“Shells and pebbles left behind from the high tide of the AIDS epidemic,” said Jordan.  “I listened to some podcasts about multi-unit apartment buildings occupied by clusters of gay guys.  During the 1970s and ‘80s people fled their homes in Ohio, or Nebraska, searching for a place where they could be themselves.  Kind of like me, except I’m more of an economic immigrant, looking for a place I can make big bucks.  Their relatives disowned them; not like mine, who definitely plan on cashing in when I hit it big.  When HIV swept through and they died, no one was around to take their stuff. This must be where they stored unclaimed items when they cleaned out tenants’ apartments here.”  He poked through a box, pulling out a small metal globe, which rattled in his hand. 

“It’s like a diorama of death,” said Nash.

“A tomb of Todd-in-common,” quipped Jordan.

“Okay, guys, this isn’t what we’re looking for.  Can we like, move on, so we can go home?”  said Stephanie.

“Over here,” called Justin, from the basement’s far corner.  “I think this is what we want,” he said, as they crowded around him. 

In front of them was a mess of large objects, whose contours became clearer as the four rays of light darted over them.  Tattered ribbons of yellow police “don’t cross” tape snaked throughout.  A few washers and dryers, askew, a v-shaped line of dark smoke outlined above them.  Piles of plaster, scorched planks, and ruined light fixtures intermixed with torn fabric.  Several charred wooden beams, perhaps a dozen feet in length, lay like Pixy Stixs, their lower ends slow-crushing shadowy piles of laundry baskets, pillows regurgitating clothes, old chairs, indistinguishable blobs.  The burnt smell was fierce.  Justin beamed his light at the ceiling above the chaos; it was rudely patched and spackled.  “My guess is that if anything, or anyone, fell through to this level they ended up here.”

“Yeah,” said Nash, holding up his small shovel, which he’d unfolded in preparation. “And we’re not finding it, not by ourselves.  Not tonight, not any night.”

“You’re probably right,” said Jordan.

“Wait a sec,” said Stephanie, who had pointed her light at some rubble at the far end of the destroyed space.  “That could be promising.”

“What,” said Justin, walking towards her.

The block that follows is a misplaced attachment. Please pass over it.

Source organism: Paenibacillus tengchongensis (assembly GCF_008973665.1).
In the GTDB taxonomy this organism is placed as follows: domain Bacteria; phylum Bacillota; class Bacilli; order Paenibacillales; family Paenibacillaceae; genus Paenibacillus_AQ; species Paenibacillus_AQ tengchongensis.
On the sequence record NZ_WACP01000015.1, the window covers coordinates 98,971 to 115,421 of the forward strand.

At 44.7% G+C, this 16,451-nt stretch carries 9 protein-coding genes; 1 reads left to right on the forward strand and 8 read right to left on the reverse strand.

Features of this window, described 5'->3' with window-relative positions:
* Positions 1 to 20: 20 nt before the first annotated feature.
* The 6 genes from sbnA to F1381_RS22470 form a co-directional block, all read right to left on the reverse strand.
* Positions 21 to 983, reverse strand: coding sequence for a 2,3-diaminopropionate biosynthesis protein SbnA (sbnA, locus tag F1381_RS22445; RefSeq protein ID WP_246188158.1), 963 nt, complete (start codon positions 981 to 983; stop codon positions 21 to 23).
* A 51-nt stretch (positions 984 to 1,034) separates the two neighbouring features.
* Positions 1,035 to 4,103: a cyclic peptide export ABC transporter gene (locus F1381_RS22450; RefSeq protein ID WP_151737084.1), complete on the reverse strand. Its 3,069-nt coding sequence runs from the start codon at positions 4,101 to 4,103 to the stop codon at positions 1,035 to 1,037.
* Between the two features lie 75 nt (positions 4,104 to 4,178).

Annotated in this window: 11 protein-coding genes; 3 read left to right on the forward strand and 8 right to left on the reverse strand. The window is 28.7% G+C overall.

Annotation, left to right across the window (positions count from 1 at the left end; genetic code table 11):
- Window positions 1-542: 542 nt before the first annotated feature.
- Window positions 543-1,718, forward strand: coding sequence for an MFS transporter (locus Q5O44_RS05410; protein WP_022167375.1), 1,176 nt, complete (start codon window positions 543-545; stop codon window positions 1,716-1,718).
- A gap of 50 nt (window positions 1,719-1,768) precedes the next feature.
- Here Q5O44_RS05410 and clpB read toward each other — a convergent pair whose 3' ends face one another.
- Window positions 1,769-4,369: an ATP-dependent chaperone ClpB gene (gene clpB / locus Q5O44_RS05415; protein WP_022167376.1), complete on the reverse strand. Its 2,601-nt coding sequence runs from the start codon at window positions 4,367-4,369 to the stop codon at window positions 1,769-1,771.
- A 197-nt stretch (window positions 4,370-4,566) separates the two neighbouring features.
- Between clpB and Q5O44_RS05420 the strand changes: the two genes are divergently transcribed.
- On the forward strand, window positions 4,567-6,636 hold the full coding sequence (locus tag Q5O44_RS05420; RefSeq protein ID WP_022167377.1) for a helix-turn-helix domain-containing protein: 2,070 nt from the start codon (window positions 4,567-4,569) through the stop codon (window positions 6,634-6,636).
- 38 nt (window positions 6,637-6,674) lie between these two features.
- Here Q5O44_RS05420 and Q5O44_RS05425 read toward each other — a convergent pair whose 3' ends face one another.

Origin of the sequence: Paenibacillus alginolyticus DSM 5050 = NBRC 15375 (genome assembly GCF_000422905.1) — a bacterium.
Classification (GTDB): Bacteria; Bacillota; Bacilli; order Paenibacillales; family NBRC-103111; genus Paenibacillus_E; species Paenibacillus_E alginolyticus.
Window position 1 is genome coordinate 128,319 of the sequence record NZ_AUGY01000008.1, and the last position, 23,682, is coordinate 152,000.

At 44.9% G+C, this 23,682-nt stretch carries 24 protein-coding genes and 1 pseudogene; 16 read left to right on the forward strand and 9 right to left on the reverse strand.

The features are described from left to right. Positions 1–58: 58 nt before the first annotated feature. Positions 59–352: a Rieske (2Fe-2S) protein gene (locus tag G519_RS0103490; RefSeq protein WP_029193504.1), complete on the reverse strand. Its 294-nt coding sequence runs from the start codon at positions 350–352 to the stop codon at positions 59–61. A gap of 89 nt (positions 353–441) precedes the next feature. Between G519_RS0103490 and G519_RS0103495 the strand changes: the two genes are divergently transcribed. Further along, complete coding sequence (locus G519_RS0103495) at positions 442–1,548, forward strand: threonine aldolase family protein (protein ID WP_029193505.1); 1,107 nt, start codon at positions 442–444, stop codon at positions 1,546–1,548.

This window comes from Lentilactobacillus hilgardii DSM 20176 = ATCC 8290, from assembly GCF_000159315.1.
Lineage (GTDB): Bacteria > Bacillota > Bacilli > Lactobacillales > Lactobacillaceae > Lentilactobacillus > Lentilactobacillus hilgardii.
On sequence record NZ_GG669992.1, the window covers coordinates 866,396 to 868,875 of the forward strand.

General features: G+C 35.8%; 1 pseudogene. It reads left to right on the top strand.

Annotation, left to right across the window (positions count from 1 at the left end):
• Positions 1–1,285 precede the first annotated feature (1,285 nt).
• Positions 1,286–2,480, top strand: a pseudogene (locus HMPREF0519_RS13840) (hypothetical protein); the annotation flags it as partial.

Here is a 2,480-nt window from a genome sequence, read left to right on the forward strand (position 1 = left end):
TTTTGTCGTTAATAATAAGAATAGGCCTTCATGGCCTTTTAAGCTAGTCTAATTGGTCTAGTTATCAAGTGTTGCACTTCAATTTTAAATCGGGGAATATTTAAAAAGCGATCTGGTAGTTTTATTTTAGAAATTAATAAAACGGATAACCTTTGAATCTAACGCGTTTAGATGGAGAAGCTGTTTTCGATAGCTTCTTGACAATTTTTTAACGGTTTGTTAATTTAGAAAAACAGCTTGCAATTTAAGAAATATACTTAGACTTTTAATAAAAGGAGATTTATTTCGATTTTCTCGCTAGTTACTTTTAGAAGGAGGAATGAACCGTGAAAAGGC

She gestured towards the pile, now illuminated by multiple shafts of light.  Resting on a battered rectangle of white decorative tin, the type used for paneling in Victorian homes, was a dust-caked pair of aviator-style eyeglasses.  “Jordan, can you bring up that photograph of John Randall?” Stephanie asked.

Jordan tapped on his phone, and held up an image of a Black man, in his 60s, wearing the same type of glasses.  “I think we have a match!”

“Maybe,” said Stephanie, moving towards the pile.  “Let’s find out.”  She bent-walked toward the glasses, choosing her steps carefully. 

As she reached for them her Papal tiara knocked against a beam that angled above.  The hat fell to the floor; a cloud of dark dust billowed upwards.  Stephanie covered her mouth with her hands, violently coughing, bending down so that one of her knees pressed against a mound of debris, which puffed more particulate matter.  The beam made a short screech, shifting a half inch downwards.

“Yikes!” yelped Nash, who pulled his handkerchief over his mouth and goggles over his eyes, and cat-walked to Stephanie, avoiding the larger wreckage.

“I can’t see them!” Jordan yelped, gripping Justin’s bicep.  The beam screeched again.

Nash emerged from the dust, clutching Stephanie in front of him, who continued to fiercely hack.  “Let’s get out of here!” he croaked.  The four scrambled towards the exit, knocking over boxes and other objects, trailing a cloud of sticky powder, like a vehicle driving across a loose dirt road. 

They stumbled into the night, a chorus of coughs.  Justin wedged the door shut, the dust spreading through the cracks around them.

“Follow me!” said Justin, leading the group to the gap in the fence.  The dust seemed to follow them, mixing with a thickening fog as if greeting an old friend. 

On the sidewalk, Stephanie held on to Nash, her and the others’ coughs subsiding. 

“You all look like you came out of a coal mine,” panted Jordan.

“Yes,” wheezed Justin, “You too.”

“That didn’t work out so well,” gasped Stephanie.

“I dunno,” said Nash.  He reached into his pants pocket, and held up the eyeglasses.  “At least we got this.”

Each month the View publishes a chapter from Gold, a serialized tale of politics, capitalism, and corruption in San Francisco.  Previous chapters can be found on the paper’s website,  Advertisers or supporters interested in sponsoring future installations, or publishing the final manuscript, should contact